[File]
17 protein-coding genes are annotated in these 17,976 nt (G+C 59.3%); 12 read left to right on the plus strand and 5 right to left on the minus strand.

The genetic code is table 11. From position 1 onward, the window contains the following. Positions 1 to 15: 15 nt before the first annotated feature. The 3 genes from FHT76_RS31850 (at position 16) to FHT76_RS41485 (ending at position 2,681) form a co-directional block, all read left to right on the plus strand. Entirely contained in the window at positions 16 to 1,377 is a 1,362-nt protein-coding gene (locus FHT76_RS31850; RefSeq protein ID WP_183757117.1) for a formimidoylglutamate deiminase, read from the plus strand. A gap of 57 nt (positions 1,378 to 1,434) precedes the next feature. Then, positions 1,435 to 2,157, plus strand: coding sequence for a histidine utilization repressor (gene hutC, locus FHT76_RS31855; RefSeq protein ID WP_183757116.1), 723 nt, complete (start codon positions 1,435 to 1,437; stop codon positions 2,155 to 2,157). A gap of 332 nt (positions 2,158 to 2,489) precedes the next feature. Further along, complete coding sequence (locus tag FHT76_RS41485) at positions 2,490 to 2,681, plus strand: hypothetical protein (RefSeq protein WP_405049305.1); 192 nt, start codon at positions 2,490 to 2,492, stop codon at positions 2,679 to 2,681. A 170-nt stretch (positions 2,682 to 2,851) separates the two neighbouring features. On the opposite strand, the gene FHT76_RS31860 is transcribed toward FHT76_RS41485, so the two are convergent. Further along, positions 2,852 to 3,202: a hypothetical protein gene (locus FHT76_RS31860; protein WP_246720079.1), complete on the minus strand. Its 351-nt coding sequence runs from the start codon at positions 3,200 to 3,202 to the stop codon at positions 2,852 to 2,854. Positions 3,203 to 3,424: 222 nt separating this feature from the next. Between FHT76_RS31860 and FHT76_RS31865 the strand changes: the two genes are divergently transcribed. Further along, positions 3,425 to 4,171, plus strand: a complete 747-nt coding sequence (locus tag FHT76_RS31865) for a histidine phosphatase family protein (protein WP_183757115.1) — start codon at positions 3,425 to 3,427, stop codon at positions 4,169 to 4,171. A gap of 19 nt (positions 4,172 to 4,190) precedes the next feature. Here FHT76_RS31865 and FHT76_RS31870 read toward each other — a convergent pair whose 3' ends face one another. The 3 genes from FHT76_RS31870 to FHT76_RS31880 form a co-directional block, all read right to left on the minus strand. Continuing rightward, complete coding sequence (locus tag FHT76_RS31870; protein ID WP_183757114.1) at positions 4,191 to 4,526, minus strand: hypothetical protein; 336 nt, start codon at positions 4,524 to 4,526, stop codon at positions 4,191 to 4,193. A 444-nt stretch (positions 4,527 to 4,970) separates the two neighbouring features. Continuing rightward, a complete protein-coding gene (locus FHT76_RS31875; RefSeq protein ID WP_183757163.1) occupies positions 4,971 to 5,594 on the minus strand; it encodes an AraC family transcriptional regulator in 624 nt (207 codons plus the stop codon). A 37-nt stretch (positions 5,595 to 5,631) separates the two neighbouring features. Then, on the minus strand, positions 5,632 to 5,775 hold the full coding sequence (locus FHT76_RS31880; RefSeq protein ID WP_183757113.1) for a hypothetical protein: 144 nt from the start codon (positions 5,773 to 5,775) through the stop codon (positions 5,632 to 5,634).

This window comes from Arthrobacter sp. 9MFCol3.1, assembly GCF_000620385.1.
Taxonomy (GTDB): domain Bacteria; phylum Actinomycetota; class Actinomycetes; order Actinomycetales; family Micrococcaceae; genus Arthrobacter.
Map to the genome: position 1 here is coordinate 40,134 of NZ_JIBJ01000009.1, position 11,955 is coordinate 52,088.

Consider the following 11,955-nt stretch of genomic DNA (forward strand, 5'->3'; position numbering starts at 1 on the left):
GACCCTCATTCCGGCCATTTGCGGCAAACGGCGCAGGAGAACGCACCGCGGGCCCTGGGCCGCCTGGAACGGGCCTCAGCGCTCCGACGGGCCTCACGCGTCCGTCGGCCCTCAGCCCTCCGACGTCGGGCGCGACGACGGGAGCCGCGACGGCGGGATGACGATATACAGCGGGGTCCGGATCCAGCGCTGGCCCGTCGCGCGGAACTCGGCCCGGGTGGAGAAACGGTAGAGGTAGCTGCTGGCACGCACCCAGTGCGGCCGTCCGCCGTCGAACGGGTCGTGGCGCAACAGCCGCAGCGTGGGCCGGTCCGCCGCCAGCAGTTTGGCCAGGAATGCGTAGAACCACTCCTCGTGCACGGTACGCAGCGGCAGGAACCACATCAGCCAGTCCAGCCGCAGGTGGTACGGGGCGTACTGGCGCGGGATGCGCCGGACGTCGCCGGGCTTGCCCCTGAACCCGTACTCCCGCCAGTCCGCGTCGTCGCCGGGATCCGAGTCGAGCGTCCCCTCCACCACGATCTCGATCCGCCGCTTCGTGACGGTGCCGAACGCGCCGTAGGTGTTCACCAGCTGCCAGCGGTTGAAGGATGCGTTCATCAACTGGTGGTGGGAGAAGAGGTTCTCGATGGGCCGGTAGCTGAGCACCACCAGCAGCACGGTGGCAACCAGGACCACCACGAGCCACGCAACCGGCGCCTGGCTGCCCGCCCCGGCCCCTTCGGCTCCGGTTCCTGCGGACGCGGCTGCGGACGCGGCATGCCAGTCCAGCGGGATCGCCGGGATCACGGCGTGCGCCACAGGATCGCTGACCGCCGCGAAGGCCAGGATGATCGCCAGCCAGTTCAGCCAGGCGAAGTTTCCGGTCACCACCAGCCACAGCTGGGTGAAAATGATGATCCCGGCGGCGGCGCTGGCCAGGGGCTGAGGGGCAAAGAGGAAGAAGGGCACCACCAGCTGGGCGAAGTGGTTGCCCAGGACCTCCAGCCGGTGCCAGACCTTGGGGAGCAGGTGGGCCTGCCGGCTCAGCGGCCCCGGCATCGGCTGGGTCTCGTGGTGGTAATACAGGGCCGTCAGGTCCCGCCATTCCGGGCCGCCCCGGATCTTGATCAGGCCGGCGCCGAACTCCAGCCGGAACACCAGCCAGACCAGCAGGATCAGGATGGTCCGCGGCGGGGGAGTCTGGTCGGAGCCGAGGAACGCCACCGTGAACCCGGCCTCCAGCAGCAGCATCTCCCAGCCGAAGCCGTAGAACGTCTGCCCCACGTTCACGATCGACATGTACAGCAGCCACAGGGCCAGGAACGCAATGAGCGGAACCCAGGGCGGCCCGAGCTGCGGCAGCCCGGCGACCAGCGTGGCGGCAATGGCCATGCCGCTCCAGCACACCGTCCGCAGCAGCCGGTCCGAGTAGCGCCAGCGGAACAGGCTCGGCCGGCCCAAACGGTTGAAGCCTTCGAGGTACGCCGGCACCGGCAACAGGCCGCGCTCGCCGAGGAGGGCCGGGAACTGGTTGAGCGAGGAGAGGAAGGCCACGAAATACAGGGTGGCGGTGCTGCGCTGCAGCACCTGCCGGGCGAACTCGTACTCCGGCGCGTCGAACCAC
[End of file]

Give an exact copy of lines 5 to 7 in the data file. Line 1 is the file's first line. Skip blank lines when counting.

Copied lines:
Map to the genome: position 1 here is coordinate 40,134 of NZ_JIBJ01000009.1, position 11,955 is coordinate 52,088.

Consider the following 11,955-nt stretch of genomic DNA (forward strand, 5'->3'; position numbering starts at 1 on the left):
GACCCTCATTCCGGCCATTTGCGGCAAACGGCGCAGGAGAACGCACCGCGGGCCCTGGGCCGCCTGGAACGGGCCTCAGCGCTCCGACGGGCCTCACGCGTCCGTCGGCCCTCAGCCCTCCGACGTCGGGCGCGACGACGGGAGCCGCGACGGCGGGATGACGATATACAGCGGGGTCCGGATCCAGCGCTGGCCCGTCGCGCGGAACTCGGCCCGGGTGGAGAAACGGTAGAGGTAGCTGCTGGCACGCACCCAGTGCGGCCGTCCGCCGTCGAACGGGTCGTGGCGCAACAGCCGCAGCGTGGGCCGGTCCGCCGCCAGCAGTTTGGCCAGGAATGCGTAGAACCACTCCTCGTGCACGGTACGCAGCGGCAGGAACCACATCAGCCAGTCCAGCCGCAGGTGGTACGGGGCGTACTGGCGCGGGATGCGCCGGACGTCGCCGGGCTTGCCCCTGAACCCGTACTCCCGCCAGTCCGCGTCGTCGCCGGGATCCGAGTCGAGCGTCCCCTCCACCACGATCTCGATCCGCCGCTTCGTGACGGTGCCGAACGCGCCGTAGGTGTTCACCAGCTGCCAGCGGTTGAAGGATGCGTTCATCAACTGGTGGTGGGAGAAGAGGTTCTCGATGGGCCGGTAGCTGAGCACCACCAGCAGCACGGTGGCAACCAGGACCACCACGAGCCACGCAACCGGCGCCTGGCTGCCCGCCCCGGCCCCTTCGGCTCCGGTTCCTGCGGACGCGGCTGCGGACGCGGCATGCCAGTCCAGCGGGATCGCCGGGATCACGGCGTGCGCCACAGGATCGCTGACCGCCGCGAAGGCCAGGATGATCGCCAGCCAGTTCAGCCAGGCGAAGTTTCCGGTCACCACCAGCCACAGCTGGGTGAAAATGATGATCCCGGCGGCGGCGCTGGCCAGGGGCTGAGGGGCAAAGAGGAAGAAGGGCACCACCAGCTGGGCGAAGTGGTTGCCCAGGACCTCCAGCCGGTGCCAGACCTTGGGGAGCAGGTGGGCCTGCCGGCTCAGCGGCCCCGGCATCGGCTGGGTCTCGTGGTGGTAATACAGGGCCGTCAGGTCCCGCCATTCCGGGCCGCCCCGGATCTTGATCAGGCCGGCGCCGAACTCCAGCCGGAACACCAGCCAGACCAGCAGGATCAGGATGGTCCGCGGCGGGGGAGTCTGGTCGGAGCCGAGGAACGCCACCGTGAACCCGGCCTCCAGCAGCAGCATCTCCCAGCCGAAGCCGTAGAACGTCTGCCCCACGTTCACGATCGACATGTACAGCAGCCACAGGGCCAGGAACGCAATGAGCGGAACCCAGGGCGGCCCGAGCTGCGGCAGCCCGGCGACCAGCGTGGCGGCAATGGCCATGCCGCTCCAGCACACCGTCCGCAGCAGCCGGTCCGAGTAGCGCCAGCGGAACAGGCTCGGCCGGCCCAAACGGTTGAAGCCTTCGAGGTACGCCGGCACCGGCAACAGGCCGCGCTCGCCGAGGAGGGCCGGGAACTGGTTGAGCGAGGAGAGGAAGGCCACGAAATACAGGGTGGCGGTGCTGCGCTGCAGCACCTGCCGGGCGAACTCGTACTCCGGCGCGTCGAACCAC